Compound eyes large, often covering most of the head Four membraneous wings with many veins and crossveins Base of wings narrow, stalk-like One distinctively pigmented cell stigma on leading edge of wing Abdomen: They may also catch and eat honey bees — then they are regarded as pests by the beekeepers. In some parts of Europe, dragonflies are considered a threat to the poultry industry because they transmit Prosthogonimus pellucidus,a parasitic flatworm.
See Article History Alternative Title: The adults are easily recognized by their two pairs of narrow, transparent wings, sloping thorax, and long, usually slender body; the abdomen is almost always longer than any of the wings. Large, active by day, and often strikingly coloured, they are usually seen flying near water.
Odonata is an order of carnivorous insects, encompassing the dragonflies and the damselflies. The Odonata form a clade, which has existed since the Triassic. Dragonflies are generally larger, and perch with their wings held out to the sides; damselflies have slender bodies, and hold their wings over the body at . Odonata definition is - an order of insects containing the dragonflies and damselflies and characterized by aquatic larvae that are nymphs or naiads and by predaciousness in both adult and larval forms. Introduction. Odonata are an order of aquatic palaeopterous insects. There are about extant species in just over genera. Adult odonates are medium to large in size, often conspicuous and/or brightly colored insects and .
Adult odonates are voracious predators, as are the aquatic larvae. The name dragonfly is commonly applied to all odonates, but it is also used to differentiate the suborder Anisoptera from the suborder Zygoptera.
The order Odonata is small and well known; the total number of living species Order odonata does not greatly exceed the 5, or so already described. Odonates are globally distributed from the tropics, where they are most numerous and varied, to the boreal forests of Siberia and North America.
They are also found throughout the Southern Hemisphere, with the exception of Antarctica. Ross While the basic structure of adults is uniform, coloration is highly variable—hues range from metallic to dull, sometimes in combination.
There is also a wide range of sizes; damselfly species have both the shortest and longest wingspans—about 18 mm and 19 cm 0. Click each stage to view details.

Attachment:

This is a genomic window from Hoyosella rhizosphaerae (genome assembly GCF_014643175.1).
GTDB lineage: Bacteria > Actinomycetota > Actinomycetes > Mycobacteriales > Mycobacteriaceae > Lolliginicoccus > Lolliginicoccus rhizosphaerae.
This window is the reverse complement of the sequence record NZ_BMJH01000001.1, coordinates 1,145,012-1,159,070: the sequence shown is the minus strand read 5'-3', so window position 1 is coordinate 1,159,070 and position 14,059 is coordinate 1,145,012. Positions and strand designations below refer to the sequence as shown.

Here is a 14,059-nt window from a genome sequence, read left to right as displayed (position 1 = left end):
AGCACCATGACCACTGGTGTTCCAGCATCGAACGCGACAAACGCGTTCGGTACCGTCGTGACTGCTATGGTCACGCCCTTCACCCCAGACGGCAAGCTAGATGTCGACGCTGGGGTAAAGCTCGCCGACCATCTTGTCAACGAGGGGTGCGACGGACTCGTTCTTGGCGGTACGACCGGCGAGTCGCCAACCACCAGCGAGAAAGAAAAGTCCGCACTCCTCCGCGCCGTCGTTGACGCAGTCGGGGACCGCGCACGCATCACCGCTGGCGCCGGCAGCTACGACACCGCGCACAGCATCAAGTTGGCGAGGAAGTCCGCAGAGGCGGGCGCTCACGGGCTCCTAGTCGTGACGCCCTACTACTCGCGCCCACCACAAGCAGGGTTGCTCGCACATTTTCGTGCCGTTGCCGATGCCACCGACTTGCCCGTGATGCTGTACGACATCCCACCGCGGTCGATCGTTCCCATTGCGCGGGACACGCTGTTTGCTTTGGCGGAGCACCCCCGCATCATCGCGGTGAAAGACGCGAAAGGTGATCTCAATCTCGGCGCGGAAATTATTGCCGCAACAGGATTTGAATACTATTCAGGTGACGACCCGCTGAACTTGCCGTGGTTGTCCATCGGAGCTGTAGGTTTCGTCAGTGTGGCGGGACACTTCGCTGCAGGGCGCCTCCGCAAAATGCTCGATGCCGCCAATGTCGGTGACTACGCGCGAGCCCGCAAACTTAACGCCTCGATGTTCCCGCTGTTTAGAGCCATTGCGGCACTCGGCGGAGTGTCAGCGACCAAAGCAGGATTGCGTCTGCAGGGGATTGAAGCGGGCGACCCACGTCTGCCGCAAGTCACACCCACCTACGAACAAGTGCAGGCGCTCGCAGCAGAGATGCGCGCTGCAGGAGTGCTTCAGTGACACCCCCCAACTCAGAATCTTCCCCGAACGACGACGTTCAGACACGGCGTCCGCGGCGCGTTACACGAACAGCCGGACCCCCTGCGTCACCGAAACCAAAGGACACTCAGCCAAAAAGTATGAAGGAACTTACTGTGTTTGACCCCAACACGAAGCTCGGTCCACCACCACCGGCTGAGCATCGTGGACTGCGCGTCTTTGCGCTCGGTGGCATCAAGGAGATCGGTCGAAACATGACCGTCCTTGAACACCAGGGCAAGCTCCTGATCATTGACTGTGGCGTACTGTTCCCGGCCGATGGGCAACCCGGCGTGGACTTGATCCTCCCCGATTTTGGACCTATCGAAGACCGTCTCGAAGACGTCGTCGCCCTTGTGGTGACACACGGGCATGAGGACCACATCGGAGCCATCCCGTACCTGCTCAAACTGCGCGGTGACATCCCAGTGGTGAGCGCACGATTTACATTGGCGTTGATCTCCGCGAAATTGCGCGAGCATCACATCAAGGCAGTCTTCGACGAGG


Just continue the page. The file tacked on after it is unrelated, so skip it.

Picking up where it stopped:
Odonates are among the few insects that have secured a major place in folklore and art. In Japan, where a journal Tombo has been devoted to reports of their biology sincedragonflies Odonata traditionally have been held in high regard.
In other Asian cultures they are considered benign and auspiciousbut in Europe they have often been perceived as threatening, even though they do not injure humans. The young, termed larvae or sometimes nymphs, are functionally wingless and live in a variety of shallow freshwater habitats including tree holes, ponds, marshes, and streams.
They are often bottom-dwelling and are well-camouflaged, their mottled or drab colours matching the sediments or water plants around them.
Although large numbers of mosquitoes and other insect pests are consumed by larvae and adults, odonates are generally indiscriminate feeders that seldom affect humans economically. Larvae, however, have been used successfully in Myanmar to interrupt transmission of the mosquito-borne disease dengue.
Natural history The larval stage Eggs are laid in or very near water exceptions include the terrestrial larvae of a few Hawaiian damselflies Megalagrion and Australian woodland dragonflies of the genus Pseudocordulia.
The hatchlings then develop through a series of stages, or instarsmolting at the end of each instar into similar, but larger and more developed, versions of themselves.
Very soon after leaving the egg, the first instar prolarva sheds its cuticular sheath, releasing the tiny, spiderlike larva. Because it is aquatic, the larva differs markedly in structure and behaviour from the flight-oriented adult.
Wing sheaths are not even apparent in the early instars; it is not until about halfway through larval development that they appear, becoming rapidly larger during subsequent molts.
Larvae molt approximately 8 to 17 times, and some grow to more than 5 cm 2 inches in length. The number of instars varies both within and between species.This chapter introduces the insect order Odonata.
It provides the most recent phylogeny and up-to-date systematics as well as genera and species numbers of the various families in the biogeographic regions. Order: Odonata Dragonflies and Damselfies The key for Odonata can be found in Chapter 5 of the Guide to Aquatic Invertebrates of the Upper Midwest, pages Introduction.
Odonata are an order of aquatic palaeopterous insects. There are about extant species in just over genera. Adult odonates are medium to large in size, often conspicuous and/or brightly colored insects and .
The order Odonata includes dragonflies and damselflies, dedicated predators of other insects. Odonates begin life in ponds, streams, and other freshwater sources.
This site is designed to make available what we know about the distribution, biogeography, biodiversity, and identification of Odonata (dragonflies and damselflies) in the Western Hemisphere. Use the navigation bars at . An online resource devoted to North American insects, spiders and their kin, offering identification, images, and information.